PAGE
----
Friday, January 2, 2015

The state can't handle the volume of historical child sex abuse allegations claims MP as he warns that victim total could be in the 'many tens of thousands'

John Mann said child sex abuse allegations could be in tens of thousands Labour MP wants to create a national institute to handle all the complaints He warned the state cannot deal with the number of people coming forward MP said historic sex abuse inquiry, which has been beset by problems, was not just about who was leader but about what the investigation will cover 


PUBLISHED: 10:40 EST, 1 January 2015 

The number of victims coming forward with allegations of historical child abuse could reach ‘many tens of thousands’, an MP has warned. John Mann said the state ‘can't deal with’ the volume of claims that are being made.

The Labour MP for Bassetlaw suggested a national institute needed to be created to handle the complaints.

John Mann, MP, has said the state will not be able to cope with the number of people coming forward with historic child sex abuse claims while Theresa May, right, is still considering the make-up of the body

A Government inquiry has been set-up to investigate historic child abuse following claims of a VIP paedophile ring operating in Westminster in the 1980s.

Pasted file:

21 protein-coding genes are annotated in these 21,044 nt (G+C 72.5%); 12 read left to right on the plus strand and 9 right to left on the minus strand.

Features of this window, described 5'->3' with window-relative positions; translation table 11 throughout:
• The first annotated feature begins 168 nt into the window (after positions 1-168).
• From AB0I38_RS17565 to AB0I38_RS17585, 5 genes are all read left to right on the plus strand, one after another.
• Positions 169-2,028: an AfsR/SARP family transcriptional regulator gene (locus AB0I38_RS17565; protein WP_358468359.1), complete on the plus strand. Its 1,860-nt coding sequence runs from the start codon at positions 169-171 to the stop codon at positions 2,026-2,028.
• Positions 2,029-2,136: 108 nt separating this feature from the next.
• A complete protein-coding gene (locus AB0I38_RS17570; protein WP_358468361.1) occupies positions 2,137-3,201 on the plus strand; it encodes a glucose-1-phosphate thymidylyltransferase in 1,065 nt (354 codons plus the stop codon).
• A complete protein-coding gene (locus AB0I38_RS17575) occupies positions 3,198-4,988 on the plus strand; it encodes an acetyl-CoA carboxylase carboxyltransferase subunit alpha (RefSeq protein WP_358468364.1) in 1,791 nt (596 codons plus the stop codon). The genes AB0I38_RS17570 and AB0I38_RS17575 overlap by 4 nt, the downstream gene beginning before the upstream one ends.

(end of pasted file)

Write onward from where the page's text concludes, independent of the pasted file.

But it has been mired in uncertainty with two candidates for chair - former judge Baroness Butler-Sloss and ex-Lord Mayor of London Fiona Woolf - having to stand aside over their establishment links.

Mr Mann said there had been too much emphasis on individuals. ‘It's not just about who chairs an inquiry, it's about what the remit of an inquiry should be, who else should be sat on that inquiry, who should be advising it,’ he told BBC Radio 4’s Today programme.

‘As an example, one of the things that survivors' groups are calling for in the discussions I've had with them is for government to set up a national institute to take forward this work on what you do with all these people coming forward.

‘Probably, it's going to be many tens of thousands of people across the country. The state can't deal with the numbers of people coming forward.

‘The police and social services cannot cope with the volume that's there, even now. And we're hardly at the beginning of people coming forward.’

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